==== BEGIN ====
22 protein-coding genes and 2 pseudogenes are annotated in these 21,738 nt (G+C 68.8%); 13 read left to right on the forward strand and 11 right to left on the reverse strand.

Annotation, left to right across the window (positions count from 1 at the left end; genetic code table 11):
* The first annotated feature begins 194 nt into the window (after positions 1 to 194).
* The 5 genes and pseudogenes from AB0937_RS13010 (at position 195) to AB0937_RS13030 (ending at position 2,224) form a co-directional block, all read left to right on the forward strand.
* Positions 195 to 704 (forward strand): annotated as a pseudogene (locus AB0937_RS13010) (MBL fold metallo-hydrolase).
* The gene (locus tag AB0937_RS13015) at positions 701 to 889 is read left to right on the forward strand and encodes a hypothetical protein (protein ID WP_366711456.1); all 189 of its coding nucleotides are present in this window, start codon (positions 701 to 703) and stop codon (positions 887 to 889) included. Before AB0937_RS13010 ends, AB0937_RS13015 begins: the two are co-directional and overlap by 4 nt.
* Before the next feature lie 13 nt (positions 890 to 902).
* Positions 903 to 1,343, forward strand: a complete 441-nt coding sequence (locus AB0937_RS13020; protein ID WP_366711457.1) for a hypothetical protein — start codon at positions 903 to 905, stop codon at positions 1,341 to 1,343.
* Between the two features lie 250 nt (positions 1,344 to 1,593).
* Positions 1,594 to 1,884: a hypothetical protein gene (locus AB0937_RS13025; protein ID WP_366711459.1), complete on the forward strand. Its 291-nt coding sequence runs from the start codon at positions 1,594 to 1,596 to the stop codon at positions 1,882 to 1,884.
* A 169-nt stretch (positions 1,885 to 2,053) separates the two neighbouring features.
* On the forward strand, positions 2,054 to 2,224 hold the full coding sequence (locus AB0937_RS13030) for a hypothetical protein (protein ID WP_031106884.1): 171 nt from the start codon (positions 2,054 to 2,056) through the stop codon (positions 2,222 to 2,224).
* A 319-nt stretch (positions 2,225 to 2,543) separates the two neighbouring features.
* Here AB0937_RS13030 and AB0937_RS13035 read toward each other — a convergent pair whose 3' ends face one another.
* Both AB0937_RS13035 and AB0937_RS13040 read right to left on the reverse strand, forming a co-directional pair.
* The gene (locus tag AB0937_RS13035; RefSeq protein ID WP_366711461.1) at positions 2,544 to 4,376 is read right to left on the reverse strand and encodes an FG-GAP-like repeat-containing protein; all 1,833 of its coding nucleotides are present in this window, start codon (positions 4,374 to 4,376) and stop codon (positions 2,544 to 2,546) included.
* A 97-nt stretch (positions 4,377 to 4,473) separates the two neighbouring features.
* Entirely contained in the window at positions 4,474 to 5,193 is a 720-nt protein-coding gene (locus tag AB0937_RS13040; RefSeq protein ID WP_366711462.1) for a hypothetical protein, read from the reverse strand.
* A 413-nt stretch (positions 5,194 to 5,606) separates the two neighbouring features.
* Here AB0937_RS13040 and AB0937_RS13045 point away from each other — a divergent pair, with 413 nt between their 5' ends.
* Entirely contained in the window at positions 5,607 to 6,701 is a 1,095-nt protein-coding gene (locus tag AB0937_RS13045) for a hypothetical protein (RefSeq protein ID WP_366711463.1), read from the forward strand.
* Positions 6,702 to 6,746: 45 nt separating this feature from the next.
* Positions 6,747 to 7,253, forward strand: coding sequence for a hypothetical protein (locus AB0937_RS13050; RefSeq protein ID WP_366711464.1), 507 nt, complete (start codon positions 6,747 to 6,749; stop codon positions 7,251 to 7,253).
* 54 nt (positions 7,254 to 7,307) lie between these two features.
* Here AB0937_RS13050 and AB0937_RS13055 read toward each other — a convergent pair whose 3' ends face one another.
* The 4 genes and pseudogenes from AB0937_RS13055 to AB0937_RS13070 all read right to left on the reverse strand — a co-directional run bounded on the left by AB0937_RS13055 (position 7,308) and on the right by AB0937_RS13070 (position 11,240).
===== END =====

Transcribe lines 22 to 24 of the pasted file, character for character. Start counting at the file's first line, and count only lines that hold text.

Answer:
* Positions 6,702 to 6,746: 45 nt separating this feature from the next.
* Positions 6,747 to 7,253, forward strand: coding sequence for a hypothetical protein (locus AB0937_RS13050; RefSeq protein ID WP_366711464.1), 507 nt, complete (start codon positions 6,747 to 6,749; stop codon positions 7,251 to 7,253).
* 54 nt (positions 7,254 to 7,307) lie between these two features.